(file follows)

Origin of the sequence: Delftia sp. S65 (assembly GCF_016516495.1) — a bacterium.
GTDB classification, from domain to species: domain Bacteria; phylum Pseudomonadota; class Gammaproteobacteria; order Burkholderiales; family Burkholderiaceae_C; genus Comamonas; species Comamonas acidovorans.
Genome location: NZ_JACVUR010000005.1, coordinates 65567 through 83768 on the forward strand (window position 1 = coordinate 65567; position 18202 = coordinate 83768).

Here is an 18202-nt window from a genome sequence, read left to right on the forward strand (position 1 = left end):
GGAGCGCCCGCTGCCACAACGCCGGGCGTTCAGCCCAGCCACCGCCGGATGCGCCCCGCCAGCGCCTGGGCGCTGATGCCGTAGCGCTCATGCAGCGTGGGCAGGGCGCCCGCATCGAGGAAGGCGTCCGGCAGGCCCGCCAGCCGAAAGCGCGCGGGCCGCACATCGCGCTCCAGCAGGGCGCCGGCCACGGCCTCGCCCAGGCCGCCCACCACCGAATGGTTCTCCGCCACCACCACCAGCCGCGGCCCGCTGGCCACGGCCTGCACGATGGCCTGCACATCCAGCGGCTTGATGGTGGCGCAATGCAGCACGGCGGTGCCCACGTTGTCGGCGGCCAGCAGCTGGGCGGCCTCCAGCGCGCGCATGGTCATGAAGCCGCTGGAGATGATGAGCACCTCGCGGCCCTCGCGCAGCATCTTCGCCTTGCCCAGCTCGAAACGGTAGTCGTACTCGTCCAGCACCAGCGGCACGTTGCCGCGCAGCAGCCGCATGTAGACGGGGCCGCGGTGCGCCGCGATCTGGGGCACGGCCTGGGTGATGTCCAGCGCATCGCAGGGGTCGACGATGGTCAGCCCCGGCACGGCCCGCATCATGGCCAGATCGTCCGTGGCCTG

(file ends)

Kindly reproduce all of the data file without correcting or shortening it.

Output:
Origin of the sequence: Delftia sp. S65 (assembly GCF_016516495.1) — a bacterium.
GTDB classification, from domain to species: domain Bacteria; phylum Pseudomonadota; class Gammaproteobacteria; order Burkholderiales; family Burkholderiaceae_C; genus Comamonas; species Comamonas acidovorans.
Genome location: NZ_JACVUR010000005.1, coordinates 65567 through 83768 on the forward strand (window position 1 = coordinate 65567; position 18202 = coordinate 83768).

Here is an 18202-nt window from a genome sequence, read left to right on the forward strand (position 1 = left end):
GGAGCGCCCGCTGCCACAACGCCGGGCGTTCAGCCCAGCCACCGCCGGATGCGCCCCGCCAGCGCCTGGGCGCTGATGCCGTAGCGCTCATGCAGCGTGGGCAGGGCGCCCGCATCGAGGAAGGCGTCCGGCAGGCCCGCCAGCCGAAAGCGCGCGGGCCGCACATCGCGCTCCAGCAGGGCGCCGGCCACGGCCTCGCCCAGGCCGCCCACCACCGAATGGTTCTCCGCCACCACCACCAGCCGCGGCCCGCTGGCCACGGCCTGCACGATGGCCTGCACATCCAGCGGCTTGATGGTGGCGCAATGCAGCACGGCGGTGCCCACGTTGTCGGCGGCCAGCAGCTGGGCGGCCTCCAGCGCGCGCATGGTCATGAAGCCGCTGGAGATGATGAGCACCTCGCGGCCCTCGCGCAGCATCTTCGCCTTGCCCAGCTCGAAACGGTAGTCGTACTCGTCCAGCACCAGCGGCACGTTGCCGCGCAGCAGCCGCATGTAGACGGGGCCGCGGTGCGCCGCGATCTGGGGCACGGCCTGGGTGATGTCCAGCGCATCGCAGGGGTCGACGATGGTCAGCCCCGGCACGGCCCGCATCATGGCCAGATCGTCCGTGGCCTG